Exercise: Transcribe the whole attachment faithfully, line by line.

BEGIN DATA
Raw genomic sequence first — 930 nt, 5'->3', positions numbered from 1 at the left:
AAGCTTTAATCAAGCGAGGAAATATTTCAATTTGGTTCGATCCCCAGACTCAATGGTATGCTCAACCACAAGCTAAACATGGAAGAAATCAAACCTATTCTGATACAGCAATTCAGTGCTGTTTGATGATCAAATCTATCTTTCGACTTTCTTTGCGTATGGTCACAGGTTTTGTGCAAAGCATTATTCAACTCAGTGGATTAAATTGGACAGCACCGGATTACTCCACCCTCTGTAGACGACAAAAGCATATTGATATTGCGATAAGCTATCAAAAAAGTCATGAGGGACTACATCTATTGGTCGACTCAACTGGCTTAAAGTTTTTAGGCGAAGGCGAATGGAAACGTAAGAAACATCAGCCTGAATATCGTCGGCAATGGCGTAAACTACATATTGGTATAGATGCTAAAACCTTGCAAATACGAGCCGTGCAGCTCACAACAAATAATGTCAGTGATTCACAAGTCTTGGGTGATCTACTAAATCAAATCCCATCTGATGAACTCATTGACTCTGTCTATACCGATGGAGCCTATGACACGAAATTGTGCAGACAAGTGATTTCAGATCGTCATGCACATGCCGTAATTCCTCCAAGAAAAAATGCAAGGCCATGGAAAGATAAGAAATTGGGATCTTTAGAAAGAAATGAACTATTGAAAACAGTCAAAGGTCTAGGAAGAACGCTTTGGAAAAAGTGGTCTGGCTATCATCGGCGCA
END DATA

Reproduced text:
Raw genomic sequence first — 930 nt, 5'->3', positions numbered from 1 at the left:
AAGCTTTAATCAAGCGAGGAAATATTTCAATTTGGTTCGATCCCCAGACTCAATGGTATGCTCAACCACAAGCTAAACATGGAAGAAATCAAACCTATTCTGATACAGCAATTCAGTGCTGTTTGATGATCAAATCTATCTTTCGACTTTCTTTGCGTATGGTCACAGGTTTTGTGCAAAGCATTATTCAACTCAGTGGATTAAATTGGACAGCACCGGATTACTCCACCCTCTGTAGACGACAAAAGCATATTGATATTGCGATAAGCTATCAAAAAAGTCATGAGGGACTACATCTATTGGTCGACTCAACTGGCTTAAAGTTTTTAGGCGAAGGCGAATGGAAACGTAAGAAACATCAGCCTGAATATCGTCGGCAATGGCGTAAACTACATATTGGTATAGATGCTAAAACCTTGCAAATACGAGCCGTGCAGCTCACAACAAATAATGTCAGTGATTCACAAGTCTTGGGTGATCTACTAAATCAAATCCCATCTGATGAACTCATTGACTCTGTCTATACCGATGGAGCCTATGACACGAAATTGTGCAGACAAGTGATTTCAGATCGTCATGCACATGCCGTAATTCCTCCAAGAAAAAATGCAAGGCCATGGAAAGATAAGAAATTGGGATCTTTAGAAAGAAATGAACTATTGAAAACAGTCAAAGGTCTAGGAAGAACGCTTTGGAAAAAGTGGTCTGGCTATCATCGGCGCA